Define a network to classify the sequences of subword embeddings, using a max-pooling strategy:

In[29]:=
classifierhead = 
 NetChain[{DropoutLayer[], NetMapOperator[2], 
   AggregationLayer[Max, 1], SoftmaxLayer[]}, 
  "Output" -> NetDecoder[{"Class", {"negative", "positive"}}]]
Out[29]=

Train the network on the precomputed vectors from the pre-trained distilled BERT:

In[30]:=
pdbertresults = NetTrain[classifierhead, trainembeddings, All,
  ValidationSet -> validembeddings,
  TargetDevice -> "CPU",
  MaxTrainingRounds -> 50]
Out[30]=

Check the classification error rate on the validation data:

In[31]:=
pdbertresults["ValidationMeasurements", "ErrorRate"]
Out[31]=

Compare the results with the performance of a classifier trained on context-independent word embeddings. Precompute the GloVe vectors for the training and the validation dataset:

In[32]:=
trainembeddingsglove = 
  NetModel["GloVe 300-Dimensional Word Vectors Trained on Wikipedia \
and Gigaword 5 Data"][train[[All, 1]], TargetDevice -> "CPU"] -> 
   train[[All, 2]];
validembeddingsglove = 
  NetModel["GloVe 300-Dimensional Word Vectors Trained on Wikipedia \
and Gigaword 5 Data"][valid[[All, 1]], TargetDevice -> "CPU"] -> 
   valid[[All, 2]];

Train the classifier on the precomputed GloVe vectors:

In[33]:=
gloveresults = NetTrain[classifierhead, trainembeddingsglove, All,
  ValidationSet -> validembeddingsglove,
  TrainingStoppingCriterion -> <|"Criterion" -> "ErrorRate", 
    "Patience" -> 50|>,
  TargetDevice -> "CPU",
  MaxTrainingRounds -> 50]
Out[33]=

Compare the results obtained from the pre-trained distilled BERT with GloVe:

In[34]:=
Dataset[<|"PDBERT" -> pdbertresults["ValidationMeasurements"], 
  "GloVe" -> gloveresults["ValidationMeasurements"]|>]
Out[34]=

Net information

Inspect the number of parameters of all arrays in the net:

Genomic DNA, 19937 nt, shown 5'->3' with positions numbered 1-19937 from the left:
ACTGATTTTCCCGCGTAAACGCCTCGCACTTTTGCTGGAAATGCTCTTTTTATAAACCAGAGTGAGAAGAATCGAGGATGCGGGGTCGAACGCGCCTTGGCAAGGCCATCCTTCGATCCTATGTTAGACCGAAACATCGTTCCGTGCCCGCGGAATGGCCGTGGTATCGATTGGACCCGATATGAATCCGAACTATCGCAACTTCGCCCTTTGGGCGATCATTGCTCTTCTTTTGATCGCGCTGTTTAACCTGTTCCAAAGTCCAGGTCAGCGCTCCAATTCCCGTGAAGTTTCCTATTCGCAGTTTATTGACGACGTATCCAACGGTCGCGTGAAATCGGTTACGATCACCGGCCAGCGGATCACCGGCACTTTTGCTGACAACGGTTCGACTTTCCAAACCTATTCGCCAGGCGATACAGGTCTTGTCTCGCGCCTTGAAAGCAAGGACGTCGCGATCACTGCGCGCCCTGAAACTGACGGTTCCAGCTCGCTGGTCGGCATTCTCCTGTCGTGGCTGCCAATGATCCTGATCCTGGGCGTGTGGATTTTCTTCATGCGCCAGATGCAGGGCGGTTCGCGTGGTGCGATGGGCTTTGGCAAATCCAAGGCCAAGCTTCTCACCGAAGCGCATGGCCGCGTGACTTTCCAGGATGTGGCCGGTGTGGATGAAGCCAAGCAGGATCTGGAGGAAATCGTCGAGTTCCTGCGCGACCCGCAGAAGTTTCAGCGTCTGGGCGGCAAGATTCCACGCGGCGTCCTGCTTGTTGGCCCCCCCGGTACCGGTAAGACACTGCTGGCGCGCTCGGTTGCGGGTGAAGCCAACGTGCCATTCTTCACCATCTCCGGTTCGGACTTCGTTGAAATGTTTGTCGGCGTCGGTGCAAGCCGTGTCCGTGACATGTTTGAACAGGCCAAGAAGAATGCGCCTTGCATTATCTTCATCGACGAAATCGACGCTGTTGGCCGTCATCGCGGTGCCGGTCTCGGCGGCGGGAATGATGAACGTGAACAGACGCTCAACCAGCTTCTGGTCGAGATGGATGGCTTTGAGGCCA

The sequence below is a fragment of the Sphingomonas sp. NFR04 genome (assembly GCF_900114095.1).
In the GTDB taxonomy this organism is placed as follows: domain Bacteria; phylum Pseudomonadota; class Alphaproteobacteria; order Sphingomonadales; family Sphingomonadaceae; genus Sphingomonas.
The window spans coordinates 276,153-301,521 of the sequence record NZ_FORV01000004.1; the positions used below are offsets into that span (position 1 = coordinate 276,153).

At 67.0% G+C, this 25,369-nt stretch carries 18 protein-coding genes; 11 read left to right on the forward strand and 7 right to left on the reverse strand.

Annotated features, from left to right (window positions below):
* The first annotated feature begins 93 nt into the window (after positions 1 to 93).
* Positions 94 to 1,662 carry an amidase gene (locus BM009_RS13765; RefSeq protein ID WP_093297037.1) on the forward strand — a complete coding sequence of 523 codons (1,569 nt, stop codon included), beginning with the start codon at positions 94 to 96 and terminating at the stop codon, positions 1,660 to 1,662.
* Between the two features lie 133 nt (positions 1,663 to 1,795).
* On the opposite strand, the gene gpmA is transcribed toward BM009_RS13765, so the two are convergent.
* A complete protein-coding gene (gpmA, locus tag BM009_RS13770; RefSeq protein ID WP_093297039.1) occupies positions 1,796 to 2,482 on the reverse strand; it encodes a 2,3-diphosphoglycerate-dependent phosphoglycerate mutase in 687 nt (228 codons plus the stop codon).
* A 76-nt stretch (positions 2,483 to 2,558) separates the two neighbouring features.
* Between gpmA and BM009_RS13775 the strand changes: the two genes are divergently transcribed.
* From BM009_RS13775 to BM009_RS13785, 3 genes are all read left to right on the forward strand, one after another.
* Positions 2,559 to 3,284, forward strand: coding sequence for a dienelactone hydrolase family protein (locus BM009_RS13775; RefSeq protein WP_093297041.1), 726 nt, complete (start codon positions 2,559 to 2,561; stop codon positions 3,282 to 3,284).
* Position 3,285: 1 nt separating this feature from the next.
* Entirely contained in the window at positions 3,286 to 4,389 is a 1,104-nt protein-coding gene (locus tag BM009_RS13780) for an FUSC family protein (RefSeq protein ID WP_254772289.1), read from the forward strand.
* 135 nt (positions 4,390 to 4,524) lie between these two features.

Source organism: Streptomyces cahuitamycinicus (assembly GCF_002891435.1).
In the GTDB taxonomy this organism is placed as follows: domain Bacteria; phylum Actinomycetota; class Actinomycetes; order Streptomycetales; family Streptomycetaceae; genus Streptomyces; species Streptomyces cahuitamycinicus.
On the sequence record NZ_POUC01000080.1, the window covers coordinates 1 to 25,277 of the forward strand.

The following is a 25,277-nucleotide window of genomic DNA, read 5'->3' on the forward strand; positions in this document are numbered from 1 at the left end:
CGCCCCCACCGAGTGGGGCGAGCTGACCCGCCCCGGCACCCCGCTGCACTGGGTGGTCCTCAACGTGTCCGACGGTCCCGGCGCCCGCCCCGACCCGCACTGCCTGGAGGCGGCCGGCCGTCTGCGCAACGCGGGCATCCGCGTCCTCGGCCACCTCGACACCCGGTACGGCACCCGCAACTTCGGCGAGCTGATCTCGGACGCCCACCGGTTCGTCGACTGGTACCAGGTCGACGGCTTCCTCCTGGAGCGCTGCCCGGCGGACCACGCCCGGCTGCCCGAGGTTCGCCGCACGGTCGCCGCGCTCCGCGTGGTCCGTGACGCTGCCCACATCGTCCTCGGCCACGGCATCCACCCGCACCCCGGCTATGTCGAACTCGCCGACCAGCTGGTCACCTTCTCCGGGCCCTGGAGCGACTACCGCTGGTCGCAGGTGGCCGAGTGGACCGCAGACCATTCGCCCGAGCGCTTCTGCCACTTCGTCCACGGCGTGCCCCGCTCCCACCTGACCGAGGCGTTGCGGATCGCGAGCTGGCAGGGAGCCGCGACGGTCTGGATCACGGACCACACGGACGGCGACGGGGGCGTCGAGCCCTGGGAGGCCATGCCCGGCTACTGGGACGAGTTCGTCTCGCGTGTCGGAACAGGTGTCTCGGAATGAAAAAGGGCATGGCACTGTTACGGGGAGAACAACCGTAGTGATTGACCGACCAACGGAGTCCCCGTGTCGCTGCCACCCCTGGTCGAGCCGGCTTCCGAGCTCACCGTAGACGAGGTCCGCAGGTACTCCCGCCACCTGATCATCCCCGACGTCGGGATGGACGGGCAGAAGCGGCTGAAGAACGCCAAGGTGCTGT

In[35]:=
Information[
 NetModel["Pre-trained Distilled BERT Trained on BookCorpus and \
English Wikipedia Data"], "ArraysElementCounts"]
Out[36]=

Obtain the total number of parameters:

In[37]:=
Information[
 NetModel["Pre-trained Distilled BERT Trained on BookCorpus and \
English Wikipedia Data"], "ArraysTotalElementCount"]
Out[38]=

Obtain the layer type counts:

In[39]:=
Information[
 NetModel["Pre-trained Distilled BERT Trained on BookCorpus and \
English Wikipedia Data"], "LayerTypeCounts"]
Out[40]=

Display the summary graphic:

In[41]:=
Information[
 NetModel["Pre-trained Distilled BERT Trained on BookCorpus and \
English Wikipedia Data"], "SummaryGraphic"]
Out[42]=

Export to MXNet

Export the net into a format that can be opened in MXNet:

In[43]:=
jsonPath = 
 Export[FileNameJoin[{$TemporaryDirectory, "net.json"}], 
  NetModel["Pre-trained Distilled BERT Trained on BookCorpus and \
English Wikipedia Data"], "MXNet"]
Out[44]=

Export also creates a net.params file containing parameters:

In[45]:=
paramPath = FileNameJoin[{DirectoryName[jsonPath], "net.params"}]
Out[45]=

Get the size of the parameter file:

In[46]:=
FileByteCount[paramPath]
Out[46]=

Requirements

Wolfram Language 12.1 (March 2020) or above

Resource History

Reference